For the first time in what seems like ages! Had a mixed-lot cowboy match in Boulder yesterday...all my fault, to be sure. I bought out a new old shotgun, a 1901-vintage Winchester '97 I picked up a few years back at the LGS for $100. It laid around for a long time, then I sent it to Tom at Old West Gun Repair to see whether it'd blow up if I shot it. In what shouldn't have been a surprise to me, it took a hellish amount of work to undo 109 years of brutal abuse...Tom discovered the old solid frame gun was a special order from Winchester, with lots of little surprises waiting for him as he overhauled the old dog. I got it back at Winter Range and have been traveling ever since.
I decided to take it out to the match and shoot it without putting a few rounds through it first. I believe I repeatedly say never, ever do this. Well, never, ever do this! Doom on Mikey! In the first stage, the old '97 fought me to a standoff...it jammed in several ways I've never seen a '97 jam, and I thought I'd seen them all over the years. I had hit it with a little oil the night before the match, but I took the gun and re-oiled everything. On the next stage, I focused on running the old gun the way it wanted to be run...1897s don't run like, say, an 870 (or, god forbid, a butter-smooth old Model 12)...it's all blunt trauma. You've got to work the pump like it was a hand pump on a 500-foot well, very definitely, and with feeling. I'd apparently shot my Coyote Cap Chinese knockoff, a far more forgiving gun, so long that I'd forgotten how to run a real, manly '97.
Needless to say, a little more oil and a lot more wham-and-slam turned the old beast into one of the nicest shooting '97s I've ever operated. The little bit longer barrel (24 inches) made it point like a German Shorthair on crack, and with the light target loads I didn't even notice the 19 Century-vestige steel buttplate. Makes me want to put a couple of more dollars in it and get the wood more or less restored...probably less than more.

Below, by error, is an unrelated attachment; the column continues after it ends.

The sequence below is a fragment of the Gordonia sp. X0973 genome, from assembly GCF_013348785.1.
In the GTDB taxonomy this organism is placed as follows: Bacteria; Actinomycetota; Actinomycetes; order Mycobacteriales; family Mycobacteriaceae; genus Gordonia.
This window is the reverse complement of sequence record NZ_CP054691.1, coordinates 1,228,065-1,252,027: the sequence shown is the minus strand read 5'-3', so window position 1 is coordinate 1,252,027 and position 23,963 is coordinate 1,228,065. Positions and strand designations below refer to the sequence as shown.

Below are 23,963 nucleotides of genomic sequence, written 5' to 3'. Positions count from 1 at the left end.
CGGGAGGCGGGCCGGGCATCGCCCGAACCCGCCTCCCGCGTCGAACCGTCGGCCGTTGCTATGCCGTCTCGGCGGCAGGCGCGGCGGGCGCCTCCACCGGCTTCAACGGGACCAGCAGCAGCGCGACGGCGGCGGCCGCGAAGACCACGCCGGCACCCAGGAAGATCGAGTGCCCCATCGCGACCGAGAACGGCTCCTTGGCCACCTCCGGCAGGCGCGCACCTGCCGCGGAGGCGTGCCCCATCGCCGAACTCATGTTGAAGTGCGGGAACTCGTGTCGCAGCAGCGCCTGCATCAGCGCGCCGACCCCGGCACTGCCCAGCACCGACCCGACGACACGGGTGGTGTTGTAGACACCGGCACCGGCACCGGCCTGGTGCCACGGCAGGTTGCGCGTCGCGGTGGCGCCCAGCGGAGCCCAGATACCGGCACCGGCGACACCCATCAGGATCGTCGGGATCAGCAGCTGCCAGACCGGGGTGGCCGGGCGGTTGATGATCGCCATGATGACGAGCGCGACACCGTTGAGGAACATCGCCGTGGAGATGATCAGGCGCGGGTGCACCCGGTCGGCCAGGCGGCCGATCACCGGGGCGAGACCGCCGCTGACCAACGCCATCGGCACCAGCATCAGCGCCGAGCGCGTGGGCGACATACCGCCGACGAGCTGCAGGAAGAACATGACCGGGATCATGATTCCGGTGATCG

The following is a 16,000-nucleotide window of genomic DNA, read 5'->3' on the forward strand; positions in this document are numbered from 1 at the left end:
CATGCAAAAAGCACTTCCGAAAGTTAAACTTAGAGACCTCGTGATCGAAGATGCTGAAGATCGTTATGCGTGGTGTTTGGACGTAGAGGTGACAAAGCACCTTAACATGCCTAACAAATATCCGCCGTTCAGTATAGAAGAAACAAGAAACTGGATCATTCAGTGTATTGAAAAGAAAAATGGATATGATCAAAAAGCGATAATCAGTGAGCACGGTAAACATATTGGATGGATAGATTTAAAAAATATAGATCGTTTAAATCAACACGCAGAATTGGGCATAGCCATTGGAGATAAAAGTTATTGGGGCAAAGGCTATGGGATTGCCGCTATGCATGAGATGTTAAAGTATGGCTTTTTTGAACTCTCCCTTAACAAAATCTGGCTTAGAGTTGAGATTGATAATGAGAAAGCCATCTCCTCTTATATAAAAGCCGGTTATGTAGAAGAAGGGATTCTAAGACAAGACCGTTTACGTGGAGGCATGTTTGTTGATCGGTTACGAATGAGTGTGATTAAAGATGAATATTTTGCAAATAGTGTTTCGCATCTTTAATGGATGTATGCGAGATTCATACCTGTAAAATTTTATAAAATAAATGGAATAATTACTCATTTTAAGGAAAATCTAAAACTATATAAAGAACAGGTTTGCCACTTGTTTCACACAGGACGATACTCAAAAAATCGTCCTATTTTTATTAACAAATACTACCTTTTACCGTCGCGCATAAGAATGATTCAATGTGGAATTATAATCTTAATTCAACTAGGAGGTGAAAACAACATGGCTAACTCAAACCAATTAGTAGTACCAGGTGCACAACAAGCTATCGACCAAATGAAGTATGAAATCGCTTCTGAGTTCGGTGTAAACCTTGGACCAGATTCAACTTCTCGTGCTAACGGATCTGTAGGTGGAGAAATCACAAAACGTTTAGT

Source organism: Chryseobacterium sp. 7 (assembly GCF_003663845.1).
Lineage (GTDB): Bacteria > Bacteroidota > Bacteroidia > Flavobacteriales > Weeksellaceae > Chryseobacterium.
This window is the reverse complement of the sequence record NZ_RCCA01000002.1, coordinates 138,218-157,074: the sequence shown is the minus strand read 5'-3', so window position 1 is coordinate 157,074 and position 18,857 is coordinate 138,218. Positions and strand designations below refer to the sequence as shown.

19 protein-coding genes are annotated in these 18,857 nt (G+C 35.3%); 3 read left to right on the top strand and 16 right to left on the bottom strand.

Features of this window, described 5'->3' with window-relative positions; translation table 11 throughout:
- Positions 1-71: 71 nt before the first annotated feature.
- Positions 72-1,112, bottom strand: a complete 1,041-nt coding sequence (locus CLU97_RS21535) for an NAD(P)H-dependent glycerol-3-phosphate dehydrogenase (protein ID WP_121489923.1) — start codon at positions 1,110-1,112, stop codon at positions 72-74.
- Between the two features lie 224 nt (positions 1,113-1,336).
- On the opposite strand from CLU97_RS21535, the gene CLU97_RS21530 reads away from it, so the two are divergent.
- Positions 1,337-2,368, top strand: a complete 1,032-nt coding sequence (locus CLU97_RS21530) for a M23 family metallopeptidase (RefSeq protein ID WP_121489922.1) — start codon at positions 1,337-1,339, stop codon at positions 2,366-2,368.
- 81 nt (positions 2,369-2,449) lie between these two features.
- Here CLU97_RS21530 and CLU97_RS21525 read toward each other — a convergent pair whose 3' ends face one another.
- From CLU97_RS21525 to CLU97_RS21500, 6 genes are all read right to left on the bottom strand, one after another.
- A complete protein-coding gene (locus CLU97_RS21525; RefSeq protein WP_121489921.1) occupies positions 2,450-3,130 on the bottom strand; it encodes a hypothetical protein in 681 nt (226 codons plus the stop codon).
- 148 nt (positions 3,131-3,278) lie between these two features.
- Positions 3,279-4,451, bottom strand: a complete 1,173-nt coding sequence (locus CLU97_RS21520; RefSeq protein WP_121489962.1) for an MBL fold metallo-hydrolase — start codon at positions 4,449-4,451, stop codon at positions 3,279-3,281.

I was on my way to a clean, fast match until the last stage, which is when I started thinking I was on my way to a clean, fast match. I responded to this thought by pulling the trigger on one of the .44 Specials when the sights were CLEARLY not on the 7-yard gigantic steel bear target, which I could have hit with spit. Once again, I proved conclusively that if your sights are not on the target, the bullet will not hit said target despite the focusing of a huge mental tractor beam to warp the lead back into line.
I may go out to the range for a little while today, shoot a few groups and do a little marksmanship training. This spring I want to focus on the basic skills, tighten up my shooting now that I've gone back to shooting with my right eye as the dominant eye. Last season most of my training focus was on gun-to-gun transitions and movement skills for cowboy matches
The guys from Lipsey's called to say they'd get me a Sheriff's Model 3 1/2-inch .44 Special Vaquero — hopefully by the end of the month. I'm also looking forward to one of the Remington 1911R1s...I should find out when I can lay my hands on one for a longer test by Thursday. If the Remington rocks, I might use it in the Wild Bunch World Championships in August, which we'll be filmIng for SHOOTING GALLERY 2011.
BTW, I think that Walton Goggins (above) has become one of my all-time favorite actors. He rocks on Justified as Timothy Oliphant's nemesis and was masterful as the psychotic Shane on The Shield.